Data-Driven Learning Tasks and Involvement Load Hypothesis

Zaha Alanazi


Despite the increasing research on the benefits of using corpora in language teaching and learning, Data-Driven Learning (henceforth, DDL) research has been criticized for its lack of contribution to second language theories. This paper intends to address this gap by examining the assumptions of Involvement Load Hypothesis (ILH) using two DDL tasks with different cognitive loads. Learners were assigned to one of two conditions: reading only or translation. Based on ILH, translation is more effective than reading in learning vocabulary, as it induces more cognitive involvement (Laufer & Hulstjin, 2001). The two groups received a pretest to ensure their unfamiliarity with six target words. Each group underwent one instructional session under one of the two conditions. After the session, students took three immediate post tests on the six target items: active recall of form, passive recall of meaning, and production. Contrary to the expectations of ILH, the results of the immediate post tests showed no statistically significant difference in the mean of vocabulary knowledge between the two groups. In addition, in the delayed test, the reading-only group showed statistically higher scores in the active recall of form than their translation peers. The findings highlight some important theoretical and pedagogical implications for using DDL tasks, particularly for EFL vocabulary learning.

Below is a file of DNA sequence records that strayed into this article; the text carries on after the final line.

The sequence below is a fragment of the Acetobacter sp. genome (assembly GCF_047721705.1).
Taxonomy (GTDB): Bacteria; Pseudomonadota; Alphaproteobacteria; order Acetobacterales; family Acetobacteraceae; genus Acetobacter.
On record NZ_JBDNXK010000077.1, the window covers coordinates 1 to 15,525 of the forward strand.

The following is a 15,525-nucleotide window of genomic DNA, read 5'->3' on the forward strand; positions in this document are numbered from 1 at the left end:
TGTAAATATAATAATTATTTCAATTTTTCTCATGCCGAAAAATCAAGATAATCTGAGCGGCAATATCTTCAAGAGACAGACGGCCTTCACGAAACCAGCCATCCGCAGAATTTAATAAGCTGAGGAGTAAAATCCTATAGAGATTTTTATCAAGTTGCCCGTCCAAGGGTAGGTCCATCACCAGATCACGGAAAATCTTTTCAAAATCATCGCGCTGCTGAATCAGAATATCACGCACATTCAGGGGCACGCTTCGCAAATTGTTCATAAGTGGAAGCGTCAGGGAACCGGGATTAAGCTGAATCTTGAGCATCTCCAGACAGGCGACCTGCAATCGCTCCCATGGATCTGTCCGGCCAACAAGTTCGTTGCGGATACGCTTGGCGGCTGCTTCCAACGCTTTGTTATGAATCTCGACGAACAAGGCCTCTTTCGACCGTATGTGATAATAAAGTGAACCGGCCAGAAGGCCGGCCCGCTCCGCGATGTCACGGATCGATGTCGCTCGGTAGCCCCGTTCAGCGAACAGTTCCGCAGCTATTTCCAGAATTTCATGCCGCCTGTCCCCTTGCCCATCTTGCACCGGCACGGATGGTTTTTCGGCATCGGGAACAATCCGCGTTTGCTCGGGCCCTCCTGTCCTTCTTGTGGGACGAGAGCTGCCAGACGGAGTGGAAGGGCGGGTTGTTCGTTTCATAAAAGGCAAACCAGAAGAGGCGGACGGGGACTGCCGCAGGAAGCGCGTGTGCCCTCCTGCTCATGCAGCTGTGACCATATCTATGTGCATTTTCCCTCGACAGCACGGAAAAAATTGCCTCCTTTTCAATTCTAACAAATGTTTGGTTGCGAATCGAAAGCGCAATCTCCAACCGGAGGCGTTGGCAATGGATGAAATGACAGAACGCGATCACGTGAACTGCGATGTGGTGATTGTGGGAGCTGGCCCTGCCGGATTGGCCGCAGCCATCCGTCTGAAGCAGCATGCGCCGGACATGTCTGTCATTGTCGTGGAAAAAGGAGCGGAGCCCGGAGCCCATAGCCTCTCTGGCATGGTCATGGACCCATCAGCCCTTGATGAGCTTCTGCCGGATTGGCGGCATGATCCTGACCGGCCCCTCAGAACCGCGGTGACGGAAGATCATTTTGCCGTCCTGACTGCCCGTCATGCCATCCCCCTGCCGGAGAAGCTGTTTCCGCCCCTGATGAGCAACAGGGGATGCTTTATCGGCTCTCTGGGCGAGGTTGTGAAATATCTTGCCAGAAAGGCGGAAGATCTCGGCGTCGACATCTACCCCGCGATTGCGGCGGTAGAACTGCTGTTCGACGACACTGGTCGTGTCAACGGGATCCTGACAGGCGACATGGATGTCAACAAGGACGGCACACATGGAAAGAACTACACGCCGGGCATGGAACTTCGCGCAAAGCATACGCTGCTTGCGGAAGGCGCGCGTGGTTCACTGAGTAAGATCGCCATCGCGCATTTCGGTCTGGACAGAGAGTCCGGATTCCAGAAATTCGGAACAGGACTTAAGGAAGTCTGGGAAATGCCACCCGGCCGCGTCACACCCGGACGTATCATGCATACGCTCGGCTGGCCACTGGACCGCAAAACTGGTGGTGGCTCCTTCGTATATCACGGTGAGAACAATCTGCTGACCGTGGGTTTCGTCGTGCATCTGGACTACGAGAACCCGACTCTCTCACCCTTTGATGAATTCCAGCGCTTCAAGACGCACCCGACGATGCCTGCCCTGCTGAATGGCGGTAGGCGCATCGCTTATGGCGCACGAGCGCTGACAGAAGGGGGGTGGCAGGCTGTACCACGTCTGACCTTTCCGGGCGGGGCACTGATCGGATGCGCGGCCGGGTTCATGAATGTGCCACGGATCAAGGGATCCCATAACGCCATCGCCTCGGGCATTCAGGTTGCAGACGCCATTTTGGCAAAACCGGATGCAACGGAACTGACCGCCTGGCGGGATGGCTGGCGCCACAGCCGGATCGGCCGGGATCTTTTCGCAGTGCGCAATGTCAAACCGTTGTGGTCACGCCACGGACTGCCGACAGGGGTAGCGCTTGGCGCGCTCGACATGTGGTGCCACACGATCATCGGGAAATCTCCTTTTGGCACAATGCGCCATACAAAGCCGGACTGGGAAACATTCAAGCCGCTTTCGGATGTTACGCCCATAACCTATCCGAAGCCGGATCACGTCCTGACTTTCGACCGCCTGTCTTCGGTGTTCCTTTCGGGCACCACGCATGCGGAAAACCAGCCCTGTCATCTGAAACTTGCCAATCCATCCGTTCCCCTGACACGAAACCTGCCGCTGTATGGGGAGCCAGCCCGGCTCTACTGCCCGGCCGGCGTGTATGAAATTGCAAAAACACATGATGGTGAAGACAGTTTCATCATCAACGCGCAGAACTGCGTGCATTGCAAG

Full Text:



World Journal of English Language
ISSN 1925-0703(Print)  ISSN 1925-0711(Online)

Copyright © Sciedu Press

To make sure that you can receive messages from us, please add the '' domain to your e-mail 'safe list'. If you do not receive e-mail in your 'inbox', check your 'bulk mail' or 'junk mail' folders. If you have any questions, please contact: